How can the genealogy of early Modern fortified cities frame questions concerning sovereignty, security and identity in London's contemporary financial districts?
MA Architecture History & Theory Thesis.
Royal College of Art
Supervisor: Francesca Dell'Aglio
Introduction; the threat of war
Wealth production is the prioritised reigning driver of contemporary society as we know it. The historical formation of districts to facilitate finance has created highly secure and iconised nuclei of power within our cities. This contemporary condition is part of a recent history of the neoliberal dogma that has increasingly grown to govern over the last forty years; the principles of which include: privatisation, deregulation, free-market capitalism, minimal government intervention in businesses and reduced public spending on social services. These circumstances are represented archetypally in the financial districts of London of which this text will focus on: the ‘Eastern Cluster’ of the City of London and its younger satellite district: The Canary Wharf Development in the London borough of Tower Hamlets.
The prolific and recognisable urban typologies of these financial districts; condensed clusters of business-centric towers, has led me to consider the political devices at play in their construction. By using an anachronistic method, this text explores a critical comparison with the theoretical and physical developments of fortified cities of the 16th and 17th Centuries in Europe. With reference to Martha Pollak’s catalogue of the treatises in Military Architecture: Cartography and the representation of the early modern city: A Checklist of Treatises on Fortification in the Newberry Library, this text cross references the key tenets of early Modern fortress urbanism with the contemporary sites of investigation in London. The relevant principles include: the threats of war, strategic urban boundaries and the conception of the ideal city.
As a referential backdrop, this text draws on the concept of biopower in regard to the building of cities being shaped by forces of power. A term coined by Michel Foucault in The History of Sexuality, biopower describes the ‘numerous and diverse techniques for achieving the subjugations of bodies and the control of entire populations’. Foucault’s definition of biopower chimes with an anachronistic approach due to his acknowledgment of a shift in the 17th Century where the sovereign model of ‘power over life’ evolved into a power structure of two interconnected strands: One focussing on the body serving as the basis for biological processes. The second centred on the extortion of bodies as productive machines and their integration into value economic efficiency. This text wants to highlight that these structures are still prevalent in contemporaneity.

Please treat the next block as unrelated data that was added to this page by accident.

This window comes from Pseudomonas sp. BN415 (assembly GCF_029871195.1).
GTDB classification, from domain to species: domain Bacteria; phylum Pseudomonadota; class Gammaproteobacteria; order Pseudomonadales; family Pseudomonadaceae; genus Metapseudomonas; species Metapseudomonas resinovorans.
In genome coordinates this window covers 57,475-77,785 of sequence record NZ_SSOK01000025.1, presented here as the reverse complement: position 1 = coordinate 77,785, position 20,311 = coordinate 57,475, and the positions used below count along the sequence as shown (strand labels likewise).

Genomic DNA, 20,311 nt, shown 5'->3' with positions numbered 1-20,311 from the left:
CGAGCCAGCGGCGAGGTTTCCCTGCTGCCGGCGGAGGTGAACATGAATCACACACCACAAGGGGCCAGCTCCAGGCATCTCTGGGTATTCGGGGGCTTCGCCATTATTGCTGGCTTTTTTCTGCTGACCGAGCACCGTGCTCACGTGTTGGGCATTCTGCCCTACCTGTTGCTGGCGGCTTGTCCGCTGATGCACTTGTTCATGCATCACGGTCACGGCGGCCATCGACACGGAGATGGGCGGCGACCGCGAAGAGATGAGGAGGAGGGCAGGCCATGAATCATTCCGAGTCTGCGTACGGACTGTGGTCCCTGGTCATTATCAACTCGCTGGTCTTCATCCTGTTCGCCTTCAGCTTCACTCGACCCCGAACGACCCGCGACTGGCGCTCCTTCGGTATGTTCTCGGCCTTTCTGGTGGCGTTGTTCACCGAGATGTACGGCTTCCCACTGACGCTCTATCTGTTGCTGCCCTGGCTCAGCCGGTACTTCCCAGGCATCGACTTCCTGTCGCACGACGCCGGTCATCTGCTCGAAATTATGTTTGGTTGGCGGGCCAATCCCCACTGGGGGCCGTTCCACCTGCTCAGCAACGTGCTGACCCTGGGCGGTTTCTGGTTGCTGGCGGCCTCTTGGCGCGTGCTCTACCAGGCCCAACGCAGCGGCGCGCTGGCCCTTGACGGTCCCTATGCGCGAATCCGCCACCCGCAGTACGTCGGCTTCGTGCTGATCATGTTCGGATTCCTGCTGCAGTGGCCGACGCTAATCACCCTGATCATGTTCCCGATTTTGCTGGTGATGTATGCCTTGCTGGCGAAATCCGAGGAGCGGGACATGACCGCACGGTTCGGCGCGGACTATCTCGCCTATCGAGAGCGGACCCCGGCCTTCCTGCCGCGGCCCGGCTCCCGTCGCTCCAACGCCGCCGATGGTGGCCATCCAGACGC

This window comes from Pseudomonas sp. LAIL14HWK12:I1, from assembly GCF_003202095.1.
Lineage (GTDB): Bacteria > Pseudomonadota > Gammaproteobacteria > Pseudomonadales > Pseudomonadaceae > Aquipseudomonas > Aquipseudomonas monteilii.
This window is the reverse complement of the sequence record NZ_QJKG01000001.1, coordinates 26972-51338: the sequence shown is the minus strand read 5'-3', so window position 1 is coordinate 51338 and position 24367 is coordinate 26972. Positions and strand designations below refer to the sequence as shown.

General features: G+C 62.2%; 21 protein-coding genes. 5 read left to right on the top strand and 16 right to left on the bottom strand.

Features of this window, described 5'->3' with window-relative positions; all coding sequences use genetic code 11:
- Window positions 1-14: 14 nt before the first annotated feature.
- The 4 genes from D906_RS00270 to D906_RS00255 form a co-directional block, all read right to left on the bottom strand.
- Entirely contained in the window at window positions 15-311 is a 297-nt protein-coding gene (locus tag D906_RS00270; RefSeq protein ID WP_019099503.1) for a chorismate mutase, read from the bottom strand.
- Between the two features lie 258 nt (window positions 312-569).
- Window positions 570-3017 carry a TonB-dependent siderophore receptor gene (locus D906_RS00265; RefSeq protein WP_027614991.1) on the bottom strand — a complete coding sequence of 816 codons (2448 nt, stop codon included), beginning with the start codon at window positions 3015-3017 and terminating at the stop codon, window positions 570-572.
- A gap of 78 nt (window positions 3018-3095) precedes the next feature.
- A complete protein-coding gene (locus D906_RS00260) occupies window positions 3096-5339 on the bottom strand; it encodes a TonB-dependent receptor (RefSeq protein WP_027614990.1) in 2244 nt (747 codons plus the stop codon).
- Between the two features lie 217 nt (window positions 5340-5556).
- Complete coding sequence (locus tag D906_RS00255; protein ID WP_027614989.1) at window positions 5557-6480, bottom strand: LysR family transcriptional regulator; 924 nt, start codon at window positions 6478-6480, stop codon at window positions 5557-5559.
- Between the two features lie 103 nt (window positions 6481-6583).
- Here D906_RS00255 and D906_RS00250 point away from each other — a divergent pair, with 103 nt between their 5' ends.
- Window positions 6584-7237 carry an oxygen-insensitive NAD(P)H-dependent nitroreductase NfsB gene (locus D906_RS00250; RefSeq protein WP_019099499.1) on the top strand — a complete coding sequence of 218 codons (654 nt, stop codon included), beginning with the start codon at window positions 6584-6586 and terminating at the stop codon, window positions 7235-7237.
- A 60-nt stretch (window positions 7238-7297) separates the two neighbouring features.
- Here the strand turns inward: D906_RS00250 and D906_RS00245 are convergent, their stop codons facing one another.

It is important to outline the difference in conception between the two financial districts in question. The City of London’s status as a financial district, while established in the 1600s with the arrival of the Bank of England, grew over a much longer time frame.
None the less, the global centre of finance as we know it today has reached its current state largely due to the acceleration of banking in the 1980s instigated by Margaret Thatcher’s free-market policies supporting the deregulation of the banks and new fibre-optic technology. This seismic shift, otherwise known as the financial ‘Big Bang’ saw digitalised trading propel the UK’s financial sector into the global market. This text positions the last fourty years as the main historical-political timeframe that defines the contemporary financial districts as we know them today.
Canary Wharf on the other hand, the second financial centre of Britain, home to the market-led development of glazed skyscrapers, is the City of London’s 1990s East-End equivalent. Unlike its original counterpart, Canary Wharf grew from a different tradition - it was born out of the abandoned ground and severe unemployment created by the West India dockland’s industrial downfall.
In 1980, while the City of London boomed, the docks at the East End of London came to a close. The place which had once employed and housed hundreds of thousands of dockworkers began to see rocketing unemployment levels due to the industrial shift towards container shipping requiring deeper ports. The local economy had collapsed,
Michel Foucault, Trans. Robert Hurley, The History of Sexuality Volume I, (1978, New York), p.140
the land was left dilapidated and over 200,000 people had vacated the borough. While the land had been strategically appropriate for shipping, situated in the River Thames’ peninsula and laced with internal ports; without a use, the area had become undesirable. The area was seen to require a complete overhaul and the government promoted policies for corporate development in the isolated area. As a response to local depravation the government sought private solutions as opposed to a social initiative, and started the Canary Wharf Group project that invested in the financial district on the Isle of Dogs.